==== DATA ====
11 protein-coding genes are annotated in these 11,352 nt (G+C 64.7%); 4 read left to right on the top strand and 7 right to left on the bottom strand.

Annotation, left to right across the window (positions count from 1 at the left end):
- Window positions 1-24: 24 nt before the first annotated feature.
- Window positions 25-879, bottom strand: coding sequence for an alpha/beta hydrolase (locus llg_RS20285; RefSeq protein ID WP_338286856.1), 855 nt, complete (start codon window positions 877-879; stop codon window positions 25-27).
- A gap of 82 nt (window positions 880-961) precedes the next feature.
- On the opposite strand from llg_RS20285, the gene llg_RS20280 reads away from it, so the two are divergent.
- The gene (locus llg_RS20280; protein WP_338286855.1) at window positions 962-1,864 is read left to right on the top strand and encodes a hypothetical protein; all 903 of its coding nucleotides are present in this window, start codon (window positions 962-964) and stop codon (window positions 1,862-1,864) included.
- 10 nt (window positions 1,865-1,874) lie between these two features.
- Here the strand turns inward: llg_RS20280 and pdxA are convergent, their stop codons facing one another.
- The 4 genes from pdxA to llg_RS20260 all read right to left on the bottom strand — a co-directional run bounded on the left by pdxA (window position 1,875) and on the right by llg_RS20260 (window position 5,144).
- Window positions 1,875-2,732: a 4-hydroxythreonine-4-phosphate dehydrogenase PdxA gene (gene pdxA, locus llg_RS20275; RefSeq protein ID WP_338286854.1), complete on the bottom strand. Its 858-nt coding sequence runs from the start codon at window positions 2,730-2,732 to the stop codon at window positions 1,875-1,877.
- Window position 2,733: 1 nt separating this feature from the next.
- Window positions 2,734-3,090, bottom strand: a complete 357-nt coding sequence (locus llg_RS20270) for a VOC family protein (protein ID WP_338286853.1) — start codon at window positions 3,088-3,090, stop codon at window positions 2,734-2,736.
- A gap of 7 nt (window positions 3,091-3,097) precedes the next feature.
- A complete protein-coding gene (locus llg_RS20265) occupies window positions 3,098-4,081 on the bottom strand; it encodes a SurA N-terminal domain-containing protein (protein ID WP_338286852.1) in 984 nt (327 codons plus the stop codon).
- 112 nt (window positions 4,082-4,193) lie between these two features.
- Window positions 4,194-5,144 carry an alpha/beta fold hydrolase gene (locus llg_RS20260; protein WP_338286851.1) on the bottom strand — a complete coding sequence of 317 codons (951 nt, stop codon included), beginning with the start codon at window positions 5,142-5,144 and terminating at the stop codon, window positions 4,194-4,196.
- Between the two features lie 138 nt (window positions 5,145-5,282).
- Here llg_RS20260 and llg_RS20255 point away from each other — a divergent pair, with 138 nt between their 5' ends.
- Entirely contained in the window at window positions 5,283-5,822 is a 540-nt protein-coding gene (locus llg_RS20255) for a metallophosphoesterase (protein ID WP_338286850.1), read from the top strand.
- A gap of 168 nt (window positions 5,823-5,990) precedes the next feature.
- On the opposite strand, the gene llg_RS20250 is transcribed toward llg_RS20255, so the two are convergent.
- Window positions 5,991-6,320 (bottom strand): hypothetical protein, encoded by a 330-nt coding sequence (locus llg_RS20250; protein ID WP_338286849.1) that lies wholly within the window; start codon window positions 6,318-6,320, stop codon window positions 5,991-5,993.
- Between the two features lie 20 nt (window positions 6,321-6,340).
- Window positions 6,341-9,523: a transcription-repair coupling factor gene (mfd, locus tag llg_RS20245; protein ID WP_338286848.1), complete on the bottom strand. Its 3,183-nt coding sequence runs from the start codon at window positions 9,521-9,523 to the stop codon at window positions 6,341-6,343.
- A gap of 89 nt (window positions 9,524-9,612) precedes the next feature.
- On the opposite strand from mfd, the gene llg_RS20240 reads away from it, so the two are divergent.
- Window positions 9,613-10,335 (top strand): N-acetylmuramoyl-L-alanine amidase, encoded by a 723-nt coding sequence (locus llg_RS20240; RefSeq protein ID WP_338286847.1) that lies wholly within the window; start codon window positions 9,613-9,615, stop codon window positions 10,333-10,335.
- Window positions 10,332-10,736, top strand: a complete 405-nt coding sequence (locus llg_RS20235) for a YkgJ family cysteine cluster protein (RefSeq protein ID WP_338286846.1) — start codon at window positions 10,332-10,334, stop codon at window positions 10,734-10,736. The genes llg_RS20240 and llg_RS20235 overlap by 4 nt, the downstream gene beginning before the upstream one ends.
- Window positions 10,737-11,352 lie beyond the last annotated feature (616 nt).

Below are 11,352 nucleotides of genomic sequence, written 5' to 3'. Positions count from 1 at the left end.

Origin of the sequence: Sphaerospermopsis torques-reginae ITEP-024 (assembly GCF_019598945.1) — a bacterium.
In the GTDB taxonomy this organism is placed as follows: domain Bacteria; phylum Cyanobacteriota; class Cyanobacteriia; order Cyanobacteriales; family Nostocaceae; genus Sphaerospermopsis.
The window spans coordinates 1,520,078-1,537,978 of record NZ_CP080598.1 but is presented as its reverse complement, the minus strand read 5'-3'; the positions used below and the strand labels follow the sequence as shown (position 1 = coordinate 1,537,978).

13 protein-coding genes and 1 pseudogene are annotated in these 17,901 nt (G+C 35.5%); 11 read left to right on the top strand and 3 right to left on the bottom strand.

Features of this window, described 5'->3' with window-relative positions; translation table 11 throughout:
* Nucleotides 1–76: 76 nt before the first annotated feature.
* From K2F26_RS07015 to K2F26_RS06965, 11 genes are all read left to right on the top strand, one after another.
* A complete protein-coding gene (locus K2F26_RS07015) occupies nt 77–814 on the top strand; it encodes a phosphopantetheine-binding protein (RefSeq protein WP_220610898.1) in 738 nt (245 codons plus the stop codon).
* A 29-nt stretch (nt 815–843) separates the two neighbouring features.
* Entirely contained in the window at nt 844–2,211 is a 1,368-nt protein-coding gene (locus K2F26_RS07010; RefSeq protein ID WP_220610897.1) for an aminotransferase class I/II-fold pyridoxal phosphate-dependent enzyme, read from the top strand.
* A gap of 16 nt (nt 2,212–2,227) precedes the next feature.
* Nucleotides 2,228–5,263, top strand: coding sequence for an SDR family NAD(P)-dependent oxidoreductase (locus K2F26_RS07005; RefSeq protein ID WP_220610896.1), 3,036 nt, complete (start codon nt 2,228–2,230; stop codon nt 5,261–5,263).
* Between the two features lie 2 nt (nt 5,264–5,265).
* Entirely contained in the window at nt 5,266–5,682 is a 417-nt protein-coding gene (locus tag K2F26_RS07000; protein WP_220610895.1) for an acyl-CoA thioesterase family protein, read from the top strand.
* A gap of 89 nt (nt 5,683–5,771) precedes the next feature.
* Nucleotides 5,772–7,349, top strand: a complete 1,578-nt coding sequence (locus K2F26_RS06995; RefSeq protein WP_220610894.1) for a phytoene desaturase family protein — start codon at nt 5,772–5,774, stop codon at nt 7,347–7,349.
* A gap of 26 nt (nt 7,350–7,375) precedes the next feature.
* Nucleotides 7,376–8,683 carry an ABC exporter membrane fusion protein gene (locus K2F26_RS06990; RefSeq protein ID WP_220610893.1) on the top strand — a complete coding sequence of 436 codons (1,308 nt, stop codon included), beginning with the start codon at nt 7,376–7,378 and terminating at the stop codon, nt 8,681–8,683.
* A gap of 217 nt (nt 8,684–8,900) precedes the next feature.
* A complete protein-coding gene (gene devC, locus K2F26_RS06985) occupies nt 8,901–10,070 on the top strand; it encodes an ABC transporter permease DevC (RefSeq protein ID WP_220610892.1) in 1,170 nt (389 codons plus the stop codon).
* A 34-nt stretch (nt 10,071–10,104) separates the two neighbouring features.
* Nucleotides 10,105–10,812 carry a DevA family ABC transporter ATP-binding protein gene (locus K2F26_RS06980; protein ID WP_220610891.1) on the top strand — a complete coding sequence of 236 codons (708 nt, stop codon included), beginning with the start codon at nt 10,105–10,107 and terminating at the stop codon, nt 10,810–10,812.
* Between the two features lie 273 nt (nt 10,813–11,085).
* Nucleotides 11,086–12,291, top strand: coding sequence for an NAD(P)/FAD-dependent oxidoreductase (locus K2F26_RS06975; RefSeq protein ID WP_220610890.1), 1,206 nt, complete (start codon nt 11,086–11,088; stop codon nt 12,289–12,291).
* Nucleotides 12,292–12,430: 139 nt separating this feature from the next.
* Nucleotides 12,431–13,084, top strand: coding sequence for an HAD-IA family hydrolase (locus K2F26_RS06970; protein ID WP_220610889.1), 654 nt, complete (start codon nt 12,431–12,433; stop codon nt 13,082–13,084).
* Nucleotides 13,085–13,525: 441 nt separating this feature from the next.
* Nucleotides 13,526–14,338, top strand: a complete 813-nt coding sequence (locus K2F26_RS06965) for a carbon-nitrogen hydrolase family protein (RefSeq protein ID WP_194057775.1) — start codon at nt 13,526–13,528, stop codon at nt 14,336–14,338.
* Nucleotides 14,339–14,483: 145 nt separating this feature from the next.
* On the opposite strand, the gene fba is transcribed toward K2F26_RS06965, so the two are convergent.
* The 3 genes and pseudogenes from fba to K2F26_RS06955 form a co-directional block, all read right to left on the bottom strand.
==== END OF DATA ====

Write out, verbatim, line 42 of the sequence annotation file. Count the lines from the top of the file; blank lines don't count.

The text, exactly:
* A gap of 16 nt (nt 2,212–2,227) precedes the next feature.